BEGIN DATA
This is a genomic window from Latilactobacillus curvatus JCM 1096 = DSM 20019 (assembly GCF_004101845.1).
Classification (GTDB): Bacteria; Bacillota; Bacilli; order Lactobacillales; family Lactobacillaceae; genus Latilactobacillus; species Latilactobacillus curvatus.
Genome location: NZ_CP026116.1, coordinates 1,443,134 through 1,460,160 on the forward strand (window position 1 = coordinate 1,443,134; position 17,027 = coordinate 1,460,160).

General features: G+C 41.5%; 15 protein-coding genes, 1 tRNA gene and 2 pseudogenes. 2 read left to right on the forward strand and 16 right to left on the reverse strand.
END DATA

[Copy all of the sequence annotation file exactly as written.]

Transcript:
This is a genomic window from Latilactobacillus curvatus JCM 1096 = DSM 20019 (assembly GCF_004101845.1).
Classification (GTDB): Bacteria; Bacillota; Bacilli; order Lactobacillales; family Lactobacillaceae; genus Latilactobacillus; species Latilactobacillus curvatus.
Genome location: NZ_CP026116.1, coordinates 1,443,134 through 1,460,160 on the forward strand (window position 1 = coordinate 1,443,134; position 17,027 = coordinate 1,460,160).

General features: G+C 41.5%; 15 protein-coding genes, 1 tRNA gene and 2 pseudogenes. 2 read left to right on the forward strand and 16 right to left on the reverse strand.